Triangular transactions that have gone wrong cannot be saved – ECJ decision "Luxury Trust" of 8 December 2022, C-247/21

If the middle trader in a potential intra-Community triangular transaction fails to include a reference to the transfer of tax liability in the invoice, the triangular transaction is deemed to have failed and the middle trader must register for VAT in the destination EU Member State. Issuing a new/ corrected invoice with the respective reference cannot change this - neither retroactively nor at the time of the reissue/ correction. We reported on the opinion in this casehere.

Facts of the case

In the case in question, the Austrian company Luxury Trust Automobil purchased vehicles from a supplier in the UK and resold them to the entrepreneur M from the Czech Republic. The vehicles were transported directly from the UK to the Czech Republic and all parties were acting under the VAT ID of their respective country. Luxury Trust wanted to treat this transaction as an intra-Community triangular transaction and therefore issued an invoice without Czech VAT and with a reference to the triangulation rule. However, there was no reference to the fact that the tax liability for the local supply of Luxury Trust to entrepreneur M, which was taxable in the Czech Republic, was transferred to entrepreneur M. This reference is required according to Art. 42 in conjunction with Art. 197 para. 1 lit. c and Art. 226 No. 11a of the VAT Directive.

ECJ decision and reasoning

The ECJ argued that the intra-Community triangular transaction is optional, i.e., the legal consequences of the triangular transaction only take effect if the middle trader opts for it and actively transfers the tax liability to the final consumer in the triangular transaction. For this to take place, the invoice must include a reference to the transfer of the tax liability as this is the only way that the final customer can be certain of their tax liability. Merely referencing the triangulation rule was insufficient. Thus, the invoice reference to the transfer of the tax liability was not a mere formality, but a material requirement of triangulation. In this respect, the ECJ aligned with the Advocate General's opinion.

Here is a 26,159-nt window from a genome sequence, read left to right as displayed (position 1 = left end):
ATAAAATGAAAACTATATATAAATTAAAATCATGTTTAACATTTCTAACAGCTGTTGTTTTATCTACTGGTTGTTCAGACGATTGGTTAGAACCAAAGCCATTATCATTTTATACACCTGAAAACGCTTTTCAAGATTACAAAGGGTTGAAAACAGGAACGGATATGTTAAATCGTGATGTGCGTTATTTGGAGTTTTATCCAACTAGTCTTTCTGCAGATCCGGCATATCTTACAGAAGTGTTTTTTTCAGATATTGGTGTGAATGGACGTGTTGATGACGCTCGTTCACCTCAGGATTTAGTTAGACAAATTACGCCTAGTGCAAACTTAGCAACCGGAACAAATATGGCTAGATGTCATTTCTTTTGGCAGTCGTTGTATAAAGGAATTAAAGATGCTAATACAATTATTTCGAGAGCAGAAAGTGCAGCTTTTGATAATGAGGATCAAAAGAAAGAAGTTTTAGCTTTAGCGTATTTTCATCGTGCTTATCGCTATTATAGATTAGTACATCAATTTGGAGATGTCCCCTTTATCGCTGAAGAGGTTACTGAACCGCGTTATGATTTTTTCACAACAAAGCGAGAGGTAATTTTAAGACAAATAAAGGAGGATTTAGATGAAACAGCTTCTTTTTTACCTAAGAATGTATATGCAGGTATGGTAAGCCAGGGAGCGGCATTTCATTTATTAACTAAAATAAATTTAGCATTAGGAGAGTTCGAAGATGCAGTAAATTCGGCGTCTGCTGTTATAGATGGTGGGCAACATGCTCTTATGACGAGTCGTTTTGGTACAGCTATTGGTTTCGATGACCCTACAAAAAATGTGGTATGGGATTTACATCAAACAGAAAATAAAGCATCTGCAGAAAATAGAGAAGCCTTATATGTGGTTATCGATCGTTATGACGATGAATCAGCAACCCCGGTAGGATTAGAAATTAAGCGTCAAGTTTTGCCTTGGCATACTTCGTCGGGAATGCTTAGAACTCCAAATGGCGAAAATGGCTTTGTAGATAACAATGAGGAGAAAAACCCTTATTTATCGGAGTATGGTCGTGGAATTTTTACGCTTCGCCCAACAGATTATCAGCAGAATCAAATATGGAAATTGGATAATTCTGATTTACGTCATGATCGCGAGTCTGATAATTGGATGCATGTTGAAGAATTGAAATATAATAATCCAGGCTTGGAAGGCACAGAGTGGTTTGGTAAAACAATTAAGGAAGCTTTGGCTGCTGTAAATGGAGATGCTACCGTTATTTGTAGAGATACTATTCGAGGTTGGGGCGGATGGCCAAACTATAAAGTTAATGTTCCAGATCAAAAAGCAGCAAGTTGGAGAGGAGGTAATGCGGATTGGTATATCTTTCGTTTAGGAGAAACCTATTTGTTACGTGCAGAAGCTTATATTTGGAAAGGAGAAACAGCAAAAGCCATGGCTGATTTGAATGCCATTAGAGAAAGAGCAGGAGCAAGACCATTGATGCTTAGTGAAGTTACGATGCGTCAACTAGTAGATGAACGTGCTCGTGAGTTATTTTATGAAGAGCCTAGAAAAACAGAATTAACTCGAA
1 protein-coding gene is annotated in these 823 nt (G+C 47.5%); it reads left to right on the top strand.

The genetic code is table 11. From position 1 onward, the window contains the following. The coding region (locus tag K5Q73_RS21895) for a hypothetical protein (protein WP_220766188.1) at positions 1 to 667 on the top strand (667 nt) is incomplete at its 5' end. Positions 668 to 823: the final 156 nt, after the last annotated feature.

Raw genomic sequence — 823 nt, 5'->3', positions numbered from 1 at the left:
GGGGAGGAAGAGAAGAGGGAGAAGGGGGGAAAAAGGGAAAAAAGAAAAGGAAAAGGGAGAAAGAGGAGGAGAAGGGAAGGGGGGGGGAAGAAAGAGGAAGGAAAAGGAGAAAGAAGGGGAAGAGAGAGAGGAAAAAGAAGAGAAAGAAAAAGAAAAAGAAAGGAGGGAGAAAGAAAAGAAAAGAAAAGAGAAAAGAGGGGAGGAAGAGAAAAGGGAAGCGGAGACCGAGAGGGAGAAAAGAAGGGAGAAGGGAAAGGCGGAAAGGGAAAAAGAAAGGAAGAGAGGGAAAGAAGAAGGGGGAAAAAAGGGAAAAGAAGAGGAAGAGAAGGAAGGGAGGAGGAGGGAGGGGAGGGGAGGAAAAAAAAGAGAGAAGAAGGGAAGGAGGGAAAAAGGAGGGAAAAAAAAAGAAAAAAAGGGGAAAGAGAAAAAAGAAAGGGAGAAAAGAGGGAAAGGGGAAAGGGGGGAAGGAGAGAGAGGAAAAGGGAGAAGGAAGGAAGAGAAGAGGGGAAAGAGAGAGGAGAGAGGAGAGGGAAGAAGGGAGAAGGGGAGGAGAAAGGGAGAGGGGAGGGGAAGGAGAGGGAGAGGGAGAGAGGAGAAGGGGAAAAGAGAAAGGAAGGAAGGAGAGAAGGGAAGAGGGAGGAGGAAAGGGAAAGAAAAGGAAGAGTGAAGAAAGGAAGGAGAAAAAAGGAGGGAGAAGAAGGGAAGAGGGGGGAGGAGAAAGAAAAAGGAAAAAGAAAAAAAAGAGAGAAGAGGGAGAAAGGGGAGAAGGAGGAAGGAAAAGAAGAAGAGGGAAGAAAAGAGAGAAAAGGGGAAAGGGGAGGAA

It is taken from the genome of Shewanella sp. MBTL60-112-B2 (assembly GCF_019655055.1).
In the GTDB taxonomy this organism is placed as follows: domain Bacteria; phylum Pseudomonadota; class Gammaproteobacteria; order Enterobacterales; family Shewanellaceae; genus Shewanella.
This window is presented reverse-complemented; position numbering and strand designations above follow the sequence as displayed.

Whereas the Advocate General had argued that the consequences of the triangular transaction would occur as soon as the notice was made good (without retroactive effect), the ECJ apparently assumed that the notice omission cannot be rectified at all. Accordingly, the court no longer had to deal with the question of whether a corrected invoice must be sent to the final customer (a question still being considered by the Advocate General).


On the one hand, this ECJ ruling concerns the question of whether the necessary invoice reference must also explicitly refer to the transfer of the tax liability so that the mere reference to a triangular transaction is not sufficient.

Even if the tax offices often ignore this issue, the VAT Directive and the VAT Act clearly stipulate this requirement. Entrepreneurs should pay more attention to this from now on.

The question of whether an incorrect invoice can be corrected so that the legal consequences of the intra-Community triangular transaction take effect retroactively has already occupied the German tax courts. The Fiscal Court Rhineland-Palatinate (ruling of 28 November 2019, 6-K-1767/17) and the Fiscal Court Münster (ruling of 22 April 2020, 15-K-1219/17-U-AO) had affirmed this. However, the Federal Fiscal Court had suspended the appeal proceedings to await the ECJ decision in the "Luxury Trust" case. The Federal Fiscal Court will now decide these cases in accordance with the ECJ ruling.